This highly original book develops a systematic zero-net-profit comparative statics theory of the firm that challenges many widely held views in microeconomics. It builds a bridge between the marginalist long-run theory of the firm and Sraffian theory to create a unified theoretical framework that explains how firms react to exogenous shocks resulting in new equilibrium positions of the whole economy. The central message of the book is that too often economists expect more from the microeconomic laws of input demand and output supply than they can really give. The authors show that the zero-net-profit condition requires a more articulated analysis that sometimes yields qualitative results contrary to those of familiar economic laws. Written for academic researchers and graduate students, the book will be of particular interest to those working on the microeconomics of industry equilibrium, comparative statics and Sraffian economics.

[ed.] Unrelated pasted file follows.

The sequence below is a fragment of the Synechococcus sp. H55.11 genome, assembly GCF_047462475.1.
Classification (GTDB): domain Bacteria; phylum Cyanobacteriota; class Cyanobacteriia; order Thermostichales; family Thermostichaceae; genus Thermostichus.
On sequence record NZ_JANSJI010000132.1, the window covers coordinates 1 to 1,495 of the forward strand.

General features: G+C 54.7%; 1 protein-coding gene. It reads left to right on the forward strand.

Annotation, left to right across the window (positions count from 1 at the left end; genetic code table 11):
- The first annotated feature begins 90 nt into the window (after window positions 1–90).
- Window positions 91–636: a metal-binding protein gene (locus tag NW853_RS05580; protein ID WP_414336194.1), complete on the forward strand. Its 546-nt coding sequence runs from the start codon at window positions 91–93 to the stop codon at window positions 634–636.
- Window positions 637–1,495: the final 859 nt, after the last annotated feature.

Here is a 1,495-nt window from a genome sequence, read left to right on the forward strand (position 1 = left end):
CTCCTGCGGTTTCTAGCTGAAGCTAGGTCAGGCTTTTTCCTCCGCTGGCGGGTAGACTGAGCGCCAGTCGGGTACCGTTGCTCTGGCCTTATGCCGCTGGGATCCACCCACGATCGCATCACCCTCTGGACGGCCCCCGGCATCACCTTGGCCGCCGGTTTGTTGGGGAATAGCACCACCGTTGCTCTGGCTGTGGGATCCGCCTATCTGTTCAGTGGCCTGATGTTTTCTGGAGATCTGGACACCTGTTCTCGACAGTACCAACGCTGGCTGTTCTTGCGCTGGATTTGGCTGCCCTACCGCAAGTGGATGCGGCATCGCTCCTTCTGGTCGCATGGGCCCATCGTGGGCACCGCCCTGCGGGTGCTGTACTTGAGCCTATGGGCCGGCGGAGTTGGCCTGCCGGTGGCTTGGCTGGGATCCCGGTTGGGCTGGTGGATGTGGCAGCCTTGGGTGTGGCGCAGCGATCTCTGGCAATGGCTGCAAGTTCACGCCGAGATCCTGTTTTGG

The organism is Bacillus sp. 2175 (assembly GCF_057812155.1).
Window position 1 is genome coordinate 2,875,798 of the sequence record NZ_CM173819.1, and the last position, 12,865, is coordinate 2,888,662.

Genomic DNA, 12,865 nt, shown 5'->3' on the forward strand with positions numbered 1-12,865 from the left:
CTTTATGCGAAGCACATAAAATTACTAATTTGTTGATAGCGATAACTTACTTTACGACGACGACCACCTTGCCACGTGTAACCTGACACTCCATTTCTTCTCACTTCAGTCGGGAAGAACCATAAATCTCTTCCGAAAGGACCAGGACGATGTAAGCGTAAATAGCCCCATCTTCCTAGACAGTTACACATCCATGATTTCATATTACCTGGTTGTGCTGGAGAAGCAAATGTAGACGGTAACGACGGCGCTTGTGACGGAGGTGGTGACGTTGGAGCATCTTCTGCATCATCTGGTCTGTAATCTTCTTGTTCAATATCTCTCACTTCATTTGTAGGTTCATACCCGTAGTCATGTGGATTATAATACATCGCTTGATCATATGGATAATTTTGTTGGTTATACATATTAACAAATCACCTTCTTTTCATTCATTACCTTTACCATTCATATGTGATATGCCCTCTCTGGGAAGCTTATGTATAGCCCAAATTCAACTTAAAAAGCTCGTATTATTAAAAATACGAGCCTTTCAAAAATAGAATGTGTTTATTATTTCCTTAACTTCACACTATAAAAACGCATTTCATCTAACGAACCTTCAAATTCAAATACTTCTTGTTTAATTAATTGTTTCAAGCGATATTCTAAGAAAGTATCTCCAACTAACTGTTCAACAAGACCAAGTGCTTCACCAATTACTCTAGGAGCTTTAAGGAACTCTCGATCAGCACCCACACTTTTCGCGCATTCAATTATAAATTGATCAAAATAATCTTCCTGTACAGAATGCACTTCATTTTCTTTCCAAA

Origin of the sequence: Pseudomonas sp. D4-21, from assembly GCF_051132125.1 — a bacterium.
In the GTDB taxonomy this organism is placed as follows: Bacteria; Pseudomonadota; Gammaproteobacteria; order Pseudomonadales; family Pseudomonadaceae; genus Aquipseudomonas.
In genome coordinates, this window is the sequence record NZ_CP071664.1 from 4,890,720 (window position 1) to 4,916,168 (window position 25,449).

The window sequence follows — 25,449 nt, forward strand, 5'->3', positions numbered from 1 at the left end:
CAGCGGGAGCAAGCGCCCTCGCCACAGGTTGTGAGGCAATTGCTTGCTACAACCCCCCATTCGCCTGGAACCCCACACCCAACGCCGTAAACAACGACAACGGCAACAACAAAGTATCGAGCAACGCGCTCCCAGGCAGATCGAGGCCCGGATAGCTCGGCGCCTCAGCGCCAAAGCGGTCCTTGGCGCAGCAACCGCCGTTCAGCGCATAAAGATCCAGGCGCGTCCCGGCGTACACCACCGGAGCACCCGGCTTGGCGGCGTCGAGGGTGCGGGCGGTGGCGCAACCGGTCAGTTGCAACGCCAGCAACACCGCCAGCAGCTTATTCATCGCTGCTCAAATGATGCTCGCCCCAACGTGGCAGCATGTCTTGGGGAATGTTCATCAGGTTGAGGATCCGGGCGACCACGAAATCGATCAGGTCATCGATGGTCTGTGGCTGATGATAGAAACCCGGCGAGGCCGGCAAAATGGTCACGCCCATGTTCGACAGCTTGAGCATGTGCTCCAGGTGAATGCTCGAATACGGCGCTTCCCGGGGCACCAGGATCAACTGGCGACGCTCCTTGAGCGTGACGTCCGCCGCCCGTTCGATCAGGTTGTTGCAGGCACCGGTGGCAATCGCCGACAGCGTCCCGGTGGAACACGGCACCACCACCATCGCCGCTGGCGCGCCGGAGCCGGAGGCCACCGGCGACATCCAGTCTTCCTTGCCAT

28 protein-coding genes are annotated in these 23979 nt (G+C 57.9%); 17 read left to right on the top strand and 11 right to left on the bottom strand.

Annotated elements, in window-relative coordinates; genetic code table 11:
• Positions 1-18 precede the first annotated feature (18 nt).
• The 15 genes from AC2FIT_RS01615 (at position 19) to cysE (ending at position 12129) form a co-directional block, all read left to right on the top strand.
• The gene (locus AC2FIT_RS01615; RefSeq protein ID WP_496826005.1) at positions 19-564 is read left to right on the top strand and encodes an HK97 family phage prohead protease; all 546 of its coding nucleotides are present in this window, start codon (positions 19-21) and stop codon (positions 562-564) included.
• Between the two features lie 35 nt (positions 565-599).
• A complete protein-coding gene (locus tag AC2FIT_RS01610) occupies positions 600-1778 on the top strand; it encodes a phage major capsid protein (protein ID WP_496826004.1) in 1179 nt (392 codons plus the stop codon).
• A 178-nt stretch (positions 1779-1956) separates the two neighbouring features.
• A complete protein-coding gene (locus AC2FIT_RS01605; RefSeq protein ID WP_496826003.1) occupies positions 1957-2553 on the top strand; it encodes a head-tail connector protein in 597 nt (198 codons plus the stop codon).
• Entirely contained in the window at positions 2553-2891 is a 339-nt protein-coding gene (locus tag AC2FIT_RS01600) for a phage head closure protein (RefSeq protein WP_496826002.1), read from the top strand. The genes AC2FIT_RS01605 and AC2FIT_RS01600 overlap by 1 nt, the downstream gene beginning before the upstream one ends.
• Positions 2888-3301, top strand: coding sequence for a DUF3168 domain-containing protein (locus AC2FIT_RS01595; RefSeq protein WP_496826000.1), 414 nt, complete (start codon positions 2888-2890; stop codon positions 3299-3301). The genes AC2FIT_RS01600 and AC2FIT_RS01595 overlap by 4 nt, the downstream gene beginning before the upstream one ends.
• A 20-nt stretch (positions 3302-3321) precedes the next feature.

|Publisher:||Cambridge University Press|
|Product dimensions:||5.98(w) x 8.98(h) x 0.79(d)|
About the Author
Ian Steedman is Emeritus Professor of Economics at Manchester Metropolitan University. He is the author or editor of fourteen books and over 140 articles. He has also undertaken editorial work for the Cambridge Journal of Economics, the European Journal of the History of Economic Thought and Metroeconomica.
Table of ContentsPreface; Introduction; 1. Taking seriously the tendency to zero net profits; 2. An isolated industry; 3. Multiproduct firms; 4. Interdependent industries; 5. Industry-level input use. Some aftershocks from capital theory; 6. The 'autonomous' components of input prices; 7. The effects of taxation; 8. Productivity increase; 9. Full industry equilibrium in retrospect; 10. Conclusion; References; Index.